20 December 2015

Tali-Karng and nearby

I felt rather unfit because I have not done any pack-carrying walks for a while.  This was a warm-up walk for future longer walks planned for Tasmania early next year.  Lake Tali-Karng is located in the Avon Wilderness area of Victoria and north of Licola. 

The best time to hike is between November and April and this area has excellent alpine wild flowers in mid-to-late Spring.

Licola is approximately 4 hours drive from Melbourne through Traralgon and the start at McFarlane Saddle on the Moroka Rd is about a further 30 minutes from Licola (last petrol service).

The facilities at the McFarlane Saddle campsite include only a long drop loo and cleared campsites of varying sizes.

Park Victoria website suggests that you camp at Nyimba Camp and do a day trip to Lake Tali-Karng rather than camping on the shore of the lake.  This makes the descent to and ascent from the lake much easier as the access is very steep.  Also, the traditional owners of the lake prefer that people do not camp there and that visitors minimise their damage to a sensitive and sacret environment.

The walk from McFarlane’s Saddle to Nyimba Camp and Riggall Old Hut site across the Wellington Plain is approx 9km on a gentle gradient and it takes around three and a half hours including a long break for lunch.  The terrain is mostly alpine plain with occasional clumps of snowgums.  The larger snowgums are dead from the recent bush fire leaving only scrubby regrowth.
 Wellington Plain
The Nyimba Camp has a lot of campsites and a long drop loo with a 600 litres rain water tank and a flowing stream.
Nyimba Camp
There are 2 possible routes to the lake from Nyimba Camp.  Gillio’s foot track is about 4.5km and steep with multiple zig-zags to help the walker down the steeper parts of the walk.  The easy-graded Riggall Spur and Echo Point Tracks are a little longer, but less steep.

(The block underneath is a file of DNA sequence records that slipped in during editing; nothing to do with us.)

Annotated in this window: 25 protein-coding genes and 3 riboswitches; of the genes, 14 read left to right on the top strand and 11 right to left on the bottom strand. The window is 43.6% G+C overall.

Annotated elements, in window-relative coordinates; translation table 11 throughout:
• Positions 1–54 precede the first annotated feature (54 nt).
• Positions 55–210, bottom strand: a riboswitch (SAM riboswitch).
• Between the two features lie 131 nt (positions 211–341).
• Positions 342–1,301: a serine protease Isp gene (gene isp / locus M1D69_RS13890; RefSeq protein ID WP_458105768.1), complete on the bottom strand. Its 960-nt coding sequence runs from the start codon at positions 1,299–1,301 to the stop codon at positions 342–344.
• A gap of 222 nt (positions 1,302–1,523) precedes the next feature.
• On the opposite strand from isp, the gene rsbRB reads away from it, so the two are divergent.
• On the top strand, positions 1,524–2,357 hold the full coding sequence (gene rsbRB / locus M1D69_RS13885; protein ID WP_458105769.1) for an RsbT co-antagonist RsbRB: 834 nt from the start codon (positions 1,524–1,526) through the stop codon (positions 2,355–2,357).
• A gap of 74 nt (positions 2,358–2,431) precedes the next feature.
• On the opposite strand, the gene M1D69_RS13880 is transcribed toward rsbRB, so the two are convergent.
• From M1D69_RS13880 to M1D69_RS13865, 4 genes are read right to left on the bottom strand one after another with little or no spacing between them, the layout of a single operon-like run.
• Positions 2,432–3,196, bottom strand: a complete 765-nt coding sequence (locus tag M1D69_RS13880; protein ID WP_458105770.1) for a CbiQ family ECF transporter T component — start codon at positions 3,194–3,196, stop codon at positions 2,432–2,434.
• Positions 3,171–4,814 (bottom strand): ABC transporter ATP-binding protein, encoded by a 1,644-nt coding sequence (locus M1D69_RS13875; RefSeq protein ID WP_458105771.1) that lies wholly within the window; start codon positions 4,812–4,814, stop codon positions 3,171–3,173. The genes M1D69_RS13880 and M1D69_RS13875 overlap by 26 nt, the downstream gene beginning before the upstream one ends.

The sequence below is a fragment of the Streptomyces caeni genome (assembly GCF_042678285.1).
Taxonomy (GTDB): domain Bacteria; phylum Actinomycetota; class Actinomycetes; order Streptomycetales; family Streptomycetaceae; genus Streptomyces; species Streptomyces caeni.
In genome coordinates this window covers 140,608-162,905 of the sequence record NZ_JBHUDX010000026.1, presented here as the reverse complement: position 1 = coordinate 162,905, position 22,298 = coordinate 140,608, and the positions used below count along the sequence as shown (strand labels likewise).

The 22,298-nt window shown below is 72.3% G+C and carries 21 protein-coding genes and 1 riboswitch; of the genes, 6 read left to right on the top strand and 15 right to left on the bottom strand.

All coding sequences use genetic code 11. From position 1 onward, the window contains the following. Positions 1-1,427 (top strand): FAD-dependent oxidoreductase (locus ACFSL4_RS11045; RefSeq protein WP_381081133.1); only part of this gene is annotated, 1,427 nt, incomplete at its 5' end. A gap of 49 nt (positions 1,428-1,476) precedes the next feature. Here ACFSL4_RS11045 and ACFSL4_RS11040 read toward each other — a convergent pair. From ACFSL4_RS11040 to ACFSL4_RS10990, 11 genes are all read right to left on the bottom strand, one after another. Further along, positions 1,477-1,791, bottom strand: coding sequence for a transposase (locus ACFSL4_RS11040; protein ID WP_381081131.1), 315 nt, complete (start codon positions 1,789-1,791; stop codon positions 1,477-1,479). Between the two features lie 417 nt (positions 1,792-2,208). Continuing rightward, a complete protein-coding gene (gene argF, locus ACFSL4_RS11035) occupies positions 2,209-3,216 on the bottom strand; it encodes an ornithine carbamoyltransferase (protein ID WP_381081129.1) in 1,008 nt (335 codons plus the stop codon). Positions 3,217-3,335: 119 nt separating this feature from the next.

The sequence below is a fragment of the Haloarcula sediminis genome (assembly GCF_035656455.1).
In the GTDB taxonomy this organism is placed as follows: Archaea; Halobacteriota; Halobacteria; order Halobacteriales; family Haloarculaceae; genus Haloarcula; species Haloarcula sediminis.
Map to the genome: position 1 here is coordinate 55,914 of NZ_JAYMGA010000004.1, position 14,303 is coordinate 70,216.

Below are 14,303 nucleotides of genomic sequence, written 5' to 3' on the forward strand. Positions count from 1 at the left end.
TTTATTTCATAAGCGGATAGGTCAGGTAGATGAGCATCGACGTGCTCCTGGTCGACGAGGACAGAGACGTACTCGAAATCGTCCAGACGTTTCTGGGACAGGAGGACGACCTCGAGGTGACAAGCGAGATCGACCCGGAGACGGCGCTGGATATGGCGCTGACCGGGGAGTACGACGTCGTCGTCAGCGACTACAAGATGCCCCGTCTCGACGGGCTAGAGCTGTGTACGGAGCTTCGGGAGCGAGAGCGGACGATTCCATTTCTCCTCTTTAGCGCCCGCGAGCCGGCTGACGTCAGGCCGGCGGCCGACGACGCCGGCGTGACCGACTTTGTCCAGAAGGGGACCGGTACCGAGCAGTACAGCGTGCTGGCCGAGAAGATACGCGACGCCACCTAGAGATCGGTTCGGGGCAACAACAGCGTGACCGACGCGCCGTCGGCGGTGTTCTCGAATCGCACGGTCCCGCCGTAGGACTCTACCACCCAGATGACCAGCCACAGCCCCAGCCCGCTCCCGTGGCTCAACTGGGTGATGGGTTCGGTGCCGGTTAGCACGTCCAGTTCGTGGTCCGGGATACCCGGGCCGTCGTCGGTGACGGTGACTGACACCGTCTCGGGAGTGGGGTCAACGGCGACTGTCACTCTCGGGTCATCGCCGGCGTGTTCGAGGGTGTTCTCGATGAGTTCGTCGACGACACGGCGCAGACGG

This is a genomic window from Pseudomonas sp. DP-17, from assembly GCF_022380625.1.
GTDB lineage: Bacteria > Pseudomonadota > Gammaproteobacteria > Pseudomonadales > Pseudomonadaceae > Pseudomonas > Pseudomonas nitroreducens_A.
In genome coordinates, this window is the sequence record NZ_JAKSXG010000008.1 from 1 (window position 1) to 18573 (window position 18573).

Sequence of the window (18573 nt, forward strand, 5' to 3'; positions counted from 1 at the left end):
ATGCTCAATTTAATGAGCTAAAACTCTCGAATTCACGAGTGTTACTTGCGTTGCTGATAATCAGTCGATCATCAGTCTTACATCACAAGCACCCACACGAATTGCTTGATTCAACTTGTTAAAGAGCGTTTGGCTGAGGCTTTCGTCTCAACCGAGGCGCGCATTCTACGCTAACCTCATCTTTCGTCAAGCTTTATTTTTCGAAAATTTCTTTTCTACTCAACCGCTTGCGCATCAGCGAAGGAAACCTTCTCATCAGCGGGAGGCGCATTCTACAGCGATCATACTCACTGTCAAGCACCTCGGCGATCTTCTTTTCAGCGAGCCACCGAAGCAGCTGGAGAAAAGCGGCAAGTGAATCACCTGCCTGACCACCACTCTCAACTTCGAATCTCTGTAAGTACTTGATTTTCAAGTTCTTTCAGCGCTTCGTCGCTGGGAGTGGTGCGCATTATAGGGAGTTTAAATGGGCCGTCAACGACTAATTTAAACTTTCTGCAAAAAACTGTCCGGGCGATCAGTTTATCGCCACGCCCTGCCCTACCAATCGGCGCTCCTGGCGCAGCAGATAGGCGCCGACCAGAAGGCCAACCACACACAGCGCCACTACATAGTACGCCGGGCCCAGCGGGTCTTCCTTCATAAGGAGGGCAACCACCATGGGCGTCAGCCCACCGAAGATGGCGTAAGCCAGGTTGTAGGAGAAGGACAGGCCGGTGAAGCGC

Routes to the lake
We took the Riggall Spur and Echo Point Tracks to walk down to the lake and Gillio’s Track back climbing almost 600m (take about 3 hrs), but, in retrospect, it would have been better to have taken the other direction. 

There are several campsites and beaches on the western lakeside.  Tali Karng is a fuel stove area and no fires are permitted within 1km from the lake.  There are no toilet facilities at the lake.  The southern shore offers access to the Snowden Falls at the eastern end of the lake, if the lake’s water level is low enough.
Looking east (L) and the Snowden Falls (R)
The scramble along the rocky shoreline to the falls is worth the trouble to see a very spectacular medium size waterfall.  YouTube clip of the Snowden Falls
GPS tracks overlaid on VicMap memo-map Topo
Mt Reynard

There is a short half day walk from Howitt Road to the top of Mt Reynard with a height of 1710m.  The shortest access route to the summit is across a small wooden foot bridge with a clearly visible from the Howitt road shortly after passing the Kelly Lane turn-off while heading north.

After crossing the bridge, you proceed due west climbing up a grassy slope and then bush bashing through medium height scrub to the top of Mt Reynard.
The foot bridge (L) and Mt Reynard top (R)
The summit is found by walking to the highest point.  There is no view at the top; but there are good views of the valley on the way up.